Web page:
Chrysler engineers estimated it would take an additional 70 horsepower to make the Charger 500 competitive with the 429 Talladegas and Spoilers. The famous 426 Hemi had little room for more power, so Dodge created yet another special Charger for introduction later in the season — the Charger Daytona.

The first of the “winged warriors,” the Daytona had a long nose, which reduced drag by huge amounts, while the wild rear wing controlled lift and increased stability as speeds neared 200 mph. Engineers saw a NASCAR-spec Daytona prototype hit 245 mph on Chrysler’s five-mile Chelsea Proving Ground oval — with Ford spy aircraft flying overhead.

Creative Industries again built the required 500 Daytonas for the street, and the new Daytona saw immediate success on the racetrack, winning the inaugural Talladega 500.

Plymouth’s NASCAR special

Not to be outdone, Plymouth introduced its own “winged warrior” for the 1970 season, similar to the Daytona, but based on Plymouth’s Road Runner. Although both the Charger and the Road Runner shared Chrysler’s B-body midsized platform, the body panels were completely different, so the Daytona and the new Superbird shared no sheet metal.

Bill France, NASCAR’s founder and ruling monarch, tried to dissuade the manufacturers from continuing to create these special models by increasing the number of street vehicles required to be manufactured before a car was allowed to race, so Creative Industries had to build 1,935 Superbirds for Plymouth.

End of the aero era

The insanity stopped in 1971, when Bill France outlawed all special racing models. The manufacturers, reeling from the expense of this racing battle, also withdrew all support from the NASCAR teams. The “Aero Era” was over, but the limited-production street vehicles that came out of these two seasons remain some of the most coveted and valuable muscle cars ever made.

The Superbird market

Dana Mecum’s 25th Original Spring Classic offered five Plymouth Superbirds. A 440/automatic in TorRed sold for $110,000, a well-documented 440/4-sp in Lemon Twist Yellow sold for $185,000, and another 440-powered Superbird in Lemon Twist Yellow reached $92,500 but did not sell. A more-desirable 440 Six Pack-powered Superbird, an amazing 5,400-mile, untouched, Bloomington Gold-certified Survivor, reached $188k in bidding but failed to sell.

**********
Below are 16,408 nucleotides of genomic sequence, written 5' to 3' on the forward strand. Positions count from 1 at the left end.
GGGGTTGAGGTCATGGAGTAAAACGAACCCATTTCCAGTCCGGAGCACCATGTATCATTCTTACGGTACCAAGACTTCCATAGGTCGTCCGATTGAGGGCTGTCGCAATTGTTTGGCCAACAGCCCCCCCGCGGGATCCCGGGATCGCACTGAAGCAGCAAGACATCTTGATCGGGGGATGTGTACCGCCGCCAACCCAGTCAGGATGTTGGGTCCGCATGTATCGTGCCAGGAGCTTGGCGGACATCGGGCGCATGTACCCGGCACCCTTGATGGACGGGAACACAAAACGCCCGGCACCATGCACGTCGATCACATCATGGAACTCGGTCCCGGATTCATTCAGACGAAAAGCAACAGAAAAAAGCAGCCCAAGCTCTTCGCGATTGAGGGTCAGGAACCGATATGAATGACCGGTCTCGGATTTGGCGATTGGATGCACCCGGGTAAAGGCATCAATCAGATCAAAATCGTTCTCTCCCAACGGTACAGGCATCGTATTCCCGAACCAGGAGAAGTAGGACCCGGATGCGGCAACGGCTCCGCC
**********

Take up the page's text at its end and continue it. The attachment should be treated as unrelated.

That left our feature car, a rare Hemi-powered Superbird. This car had all the right options. Best of all, the original broadcast sheet that accompanied the car down the Lynch Road assembly line was recovered, verifying the authenticity of the Hemi.

Hemi power, light price

Anything with a documented Hemi typically commands at least $50,000 more than its less-legendary counterparts, and this Superbird should have done the same. A few years ago, Hemi Superbirds were selling for as much as $420,000, although the market has certainly softened from the peak of 2007–08, with $190,000 to $275,000 being a realistic range. That’s why $177,500 for this Hemi is a major disappointment. Or you could consider it a total steal.

Maybe the 5,400-mile Survivor stole this car’s thunder. Or maybe the large number of Superbirds for sale on the same day diluted the pool of potential buyers. My guess is that on a different day, this excellent Hemi Superbird may have sold for the current average, but on this day it was simply a spectacular bargain. Very well bought

Comments are closed.